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State v. Rogers

July 29, 2009


On appeal from the Superior Court of New Jersey, Law Division, Ocean County, Indictment No. 07-01-0076.

Per curiam.


Submitted May 11, 2009

Before Judges Sapp-Peterson and Alvarez.

Defendant, Peter J. Rogers, appeals from his conviction following the entry of a guilty plea to Count Fourteen, as amended, conspiracy to possess a controlled dangerous substance with intent to distribute, a second-degree crime. N.J.S.A. 2C:5-2, 2C:35-5(a)(1) and 2C:35-5(b)(2). In exchange for the guilty plea, the State recommended a seven-year custodial term and the dismissal of the remaining counts of the indictment. On appeal, defendant contends "the municipal court erred in its determination of probable cause; [and] the warrant was therefore invalid and the seizure of the contraband was unconstitutional." We disagree and affirm.

The controlled dangerous substances at issue were seized from defendant's residence following the execution of a search warrant issued by a Lakewood Municipal Court judge on December 2, 2004. At that time, Investigator Michael Korpon of the Ocean County Narcotic Strike Force (OCNSF) sought the issuance of a search warrant from the municipal judge for a residence located at 213 Lakewood Court, Little Egg Harbor, and a vehicle, specifically, a 1989 silver Honda Accord with a vehicle registration number of RVF-11Y.

In support of the application, Korpon submitted an affidavit in which he set forth the basis for the search warrant. Of significance to this opinion are the statements by the affiant relative to a confidential informant (CI). According to Korpon, the CI was personally familiar with an individual named Pete, who police later identified as defendant. According to the CI, Pete was distributing cocaine in the Little Egg Harbor Township area. The CI had Pete's cellular phone number and, at the behest of the police, contacted Pete to arrange the purchase of cocaine. Police searched the CI and his vehicle before the CI met with Pete and found no contraband or money. The CI was given previously recorded OCNSF Confidential Funds and then placed under surveillance as he traveled directly to Pete's residence. The CI entered the residence and exited a few minutes later. He then entered his vehicle and returned, still while under surveillance, to a prearranged location where he turned over to police a white powdery substance which was believed to be cocaine. The CI made one additional purchase from Pete at the same location during the week of November 14. Police followed the same search procedures before the CI entered the residence. Once the CI exited the premises, he was again surveilled as he drove directly to a prearranged location to meet police. Once again, he handed police a white powdery substance suspected to be cocaine.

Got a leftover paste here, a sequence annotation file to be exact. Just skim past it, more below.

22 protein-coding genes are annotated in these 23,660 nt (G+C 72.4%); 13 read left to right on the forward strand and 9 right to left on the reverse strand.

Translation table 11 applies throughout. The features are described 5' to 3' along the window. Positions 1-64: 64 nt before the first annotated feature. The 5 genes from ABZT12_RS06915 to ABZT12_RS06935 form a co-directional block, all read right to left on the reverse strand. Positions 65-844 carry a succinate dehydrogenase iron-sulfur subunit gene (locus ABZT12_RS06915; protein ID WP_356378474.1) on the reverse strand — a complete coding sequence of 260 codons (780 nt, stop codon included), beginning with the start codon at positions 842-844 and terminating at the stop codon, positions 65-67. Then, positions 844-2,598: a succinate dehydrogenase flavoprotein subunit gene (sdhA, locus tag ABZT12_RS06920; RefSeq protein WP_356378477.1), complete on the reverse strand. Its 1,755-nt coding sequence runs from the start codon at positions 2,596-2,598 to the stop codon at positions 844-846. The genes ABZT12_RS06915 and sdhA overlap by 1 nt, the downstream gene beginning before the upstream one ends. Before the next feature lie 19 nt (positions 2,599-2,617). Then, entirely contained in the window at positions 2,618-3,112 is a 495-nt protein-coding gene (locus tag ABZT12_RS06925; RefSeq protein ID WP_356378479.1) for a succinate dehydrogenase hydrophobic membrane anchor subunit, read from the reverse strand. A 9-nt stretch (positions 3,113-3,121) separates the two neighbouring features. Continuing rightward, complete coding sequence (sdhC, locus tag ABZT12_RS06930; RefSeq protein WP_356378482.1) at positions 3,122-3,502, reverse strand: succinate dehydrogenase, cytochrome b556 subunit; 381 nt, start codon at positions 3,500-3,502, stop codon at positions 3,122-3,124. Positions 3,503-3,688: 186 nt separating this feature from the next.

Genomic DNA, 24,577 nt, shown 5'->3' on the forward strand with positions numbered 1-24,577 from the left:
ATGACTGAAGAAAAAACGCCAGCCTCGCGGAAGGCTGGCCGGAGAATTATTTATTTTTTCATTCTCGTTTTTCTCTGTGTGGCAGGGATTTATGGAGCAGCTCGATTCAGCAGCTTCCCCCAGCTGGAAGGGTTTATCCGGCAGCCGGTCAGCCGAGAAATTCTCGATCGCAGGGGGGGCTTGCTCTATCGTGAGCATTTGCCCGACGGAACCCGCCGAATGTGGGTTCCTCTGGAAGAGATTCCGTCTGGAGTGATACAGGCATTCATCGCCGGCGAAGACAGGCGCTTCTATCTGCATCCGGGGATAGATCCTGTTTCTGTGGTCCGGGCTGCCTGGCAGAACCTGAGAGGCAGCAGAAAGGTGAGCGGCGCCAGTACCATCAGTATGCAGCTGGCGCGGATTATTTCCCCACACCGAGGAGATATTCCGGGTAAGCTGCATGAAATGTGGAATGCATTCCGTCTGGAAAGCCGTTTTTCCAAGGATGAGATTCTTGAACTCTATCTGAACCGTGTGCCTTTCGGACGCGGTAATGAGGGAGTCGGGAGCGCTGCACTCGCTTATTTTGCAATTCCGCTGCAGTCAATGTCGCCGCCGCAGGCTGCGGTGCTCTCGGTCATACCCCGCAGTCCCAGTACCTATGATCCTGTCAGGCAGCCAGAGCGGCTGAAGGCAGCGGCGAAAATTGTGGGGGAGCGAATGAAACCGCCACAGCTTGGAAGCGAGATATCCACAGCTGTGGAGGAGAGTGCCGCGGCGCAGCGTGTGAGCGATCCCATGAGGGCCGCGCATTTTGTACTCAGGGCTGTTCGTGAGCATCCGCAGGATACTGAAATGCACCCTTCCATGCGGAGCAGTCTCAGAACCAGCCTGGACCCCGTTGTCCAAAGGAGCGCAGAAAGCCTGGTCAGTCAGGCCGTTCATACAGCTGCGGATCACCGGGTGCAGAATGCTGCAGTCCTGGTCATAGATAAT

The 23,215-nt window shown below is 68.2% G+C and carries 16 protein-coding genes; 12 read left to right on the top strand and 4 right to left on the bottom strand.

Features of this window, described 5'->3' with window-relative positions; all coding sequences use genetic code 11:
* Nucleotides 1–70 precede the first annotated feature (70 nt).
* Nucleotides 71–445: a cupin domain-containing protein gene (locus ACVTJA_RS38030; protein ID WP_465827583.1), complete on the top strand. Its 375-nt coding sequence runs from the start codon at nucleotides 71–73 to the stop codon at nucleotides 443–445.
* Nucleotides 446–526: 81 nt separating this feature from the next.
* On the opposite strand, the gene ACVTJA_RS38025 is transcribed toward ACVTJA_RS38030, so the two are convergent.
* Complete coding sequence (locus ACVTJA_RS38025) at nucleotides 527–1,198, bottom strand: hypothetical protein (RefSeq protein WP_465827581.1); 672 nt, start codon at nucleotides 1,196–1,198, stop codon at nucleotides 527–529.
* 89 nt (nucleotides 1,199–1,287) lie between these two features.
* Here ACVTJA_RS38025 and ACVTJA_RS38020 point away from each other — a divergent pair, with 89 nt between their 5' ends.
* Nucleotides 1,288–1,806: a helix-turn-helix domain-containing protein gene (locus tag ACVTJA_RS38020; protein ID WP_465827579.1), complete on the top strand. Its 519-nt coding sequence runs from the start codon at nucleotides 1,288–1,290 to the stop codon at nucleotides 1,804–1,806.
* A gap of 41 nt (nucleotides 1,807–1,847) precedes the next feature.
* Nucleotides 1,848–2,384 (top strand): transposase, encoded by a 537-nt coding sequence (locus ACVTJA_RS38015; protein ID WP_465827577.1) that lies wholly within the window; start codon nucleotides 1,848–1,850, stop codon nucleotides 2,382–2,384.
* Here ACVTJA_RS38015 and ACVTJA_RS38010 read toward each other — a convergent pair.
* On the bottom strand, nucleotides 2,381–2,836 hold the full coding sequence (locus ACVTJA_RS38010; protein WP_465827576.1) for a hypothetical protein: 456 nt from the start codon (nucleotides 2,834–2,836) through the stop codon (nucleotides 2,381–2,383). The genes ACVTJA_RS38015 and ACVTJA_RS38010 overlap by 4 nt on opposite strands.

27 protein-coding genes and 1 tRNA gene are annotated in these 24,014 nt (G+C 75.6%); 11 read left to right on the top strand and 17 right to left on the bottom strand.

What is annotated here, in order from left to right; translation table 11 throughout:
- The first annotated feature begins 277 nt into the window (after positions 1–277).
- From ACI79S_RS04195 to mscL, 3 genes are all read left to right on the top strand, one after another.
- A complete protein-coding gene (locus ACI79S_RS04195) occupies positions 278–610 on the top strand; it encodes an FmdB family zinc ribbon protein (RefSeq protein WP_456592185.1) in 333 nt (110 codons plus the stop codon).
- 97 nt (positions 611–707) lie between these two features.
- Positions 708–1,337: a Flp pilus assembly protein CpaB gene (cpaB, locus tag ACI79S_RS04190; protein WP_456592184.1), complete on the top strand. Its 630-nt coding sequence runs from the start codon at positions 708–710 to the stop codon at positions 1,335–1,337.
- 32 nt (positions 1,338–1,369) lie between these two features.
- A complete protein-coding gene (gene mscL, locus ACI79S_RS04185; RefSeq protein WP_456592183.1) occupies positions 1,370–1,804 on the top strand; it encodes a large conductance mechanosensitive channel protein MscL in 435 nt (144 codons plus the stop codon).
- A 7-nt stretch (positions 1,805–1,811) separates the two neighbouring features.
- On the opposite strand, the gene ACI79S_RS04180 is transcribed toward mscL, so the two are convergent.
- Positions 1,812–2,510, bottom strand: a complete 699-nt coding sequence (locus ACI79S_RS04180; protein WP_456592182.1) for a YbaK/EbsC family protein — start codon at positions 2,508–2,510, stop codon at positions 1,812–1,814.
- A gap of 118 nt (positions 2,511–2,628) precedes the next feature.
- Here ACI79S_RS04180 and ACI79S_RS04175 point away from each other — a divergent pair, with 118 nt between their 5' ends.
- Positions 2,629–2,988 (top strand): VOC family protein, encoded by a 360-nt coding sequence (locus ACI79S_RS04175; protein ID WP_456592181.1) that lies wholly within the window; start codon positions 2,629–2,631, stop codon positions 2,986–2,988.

The affiant stated further that during the week of November 28, the C.I., at the request of OCNSF, contacted Pete to arrange to purchase cocaine. This time, however, the purchase was to be made at a mutually agreeable location. Before traveling to the location, police searched the CI and his vehicle and, once sure that there were no drugs or money on the C.I. or in his vehicle, they provided him with an amount of money from the previously recorded OCNSF Confidential Funds. Police maintained surveillance of the entire incident and observed Pete arrive at the location in a silver Honda bearing registration number RVF-11Y. Pete stopped his vehicle alongside the C.I.'s vehicle. He exited the Honda and walked over to the C.I., who was still seated in his vehicle, at which time the police observed a hand-to-hand exchange take place. Once the transaction was completed, the C.I. returned to a location previously arranged by police where he turned over a white powdery substance of suspected cocaine.

The court issued a search warrant for the premises, with a no-knock provision. The court also issued a search warrant for the silver Honda. On December 7, police executed the search warrant at the 213 Lakewood Court residence from which suspected cocaine and narcotics paraphernalia were seized. Defendant was present at the time of the search and was arrested at that time. There were seven juveniles present at the residence at the time of the execution of the search warrant, and they were also taken into custody.

At the suppression hearing, defendant's trial counsel argued: (1) the affidavit lacked probable cause on its face; (2) a Franks*fn1 hearing was required; and (3) there was no basis for the no-knock provision contained in the warrant. The court rejected all of defendant's arguments. Specifically, as to the reliability of the confidential informant, the court stated:

In the affidavits in support of the warrant there are, as [the assistant prosecutor] points out, not one controlled buy, not two controlled buys, but three controlled buys through a confidential informant.

While it is argued that the CI in this case is unsubstantiated and uncorroborated, even if that were true, that this was a brand-new CI and that had never been used or relied upon in the past or proven to be a reliable confidential informant in the past, the fact is that in this case there were three controlled purchases by this confidential informant in a two-week period of time.

Likewise, with respect to defendant's contention that the search warrant was stale, the court found:

And [defense counsel] argues that - -one of the arguments he makes is that the execution - - the information in the search warrant was stale because the warrant was executed on December 2nd, and [this] confidential informant or ...

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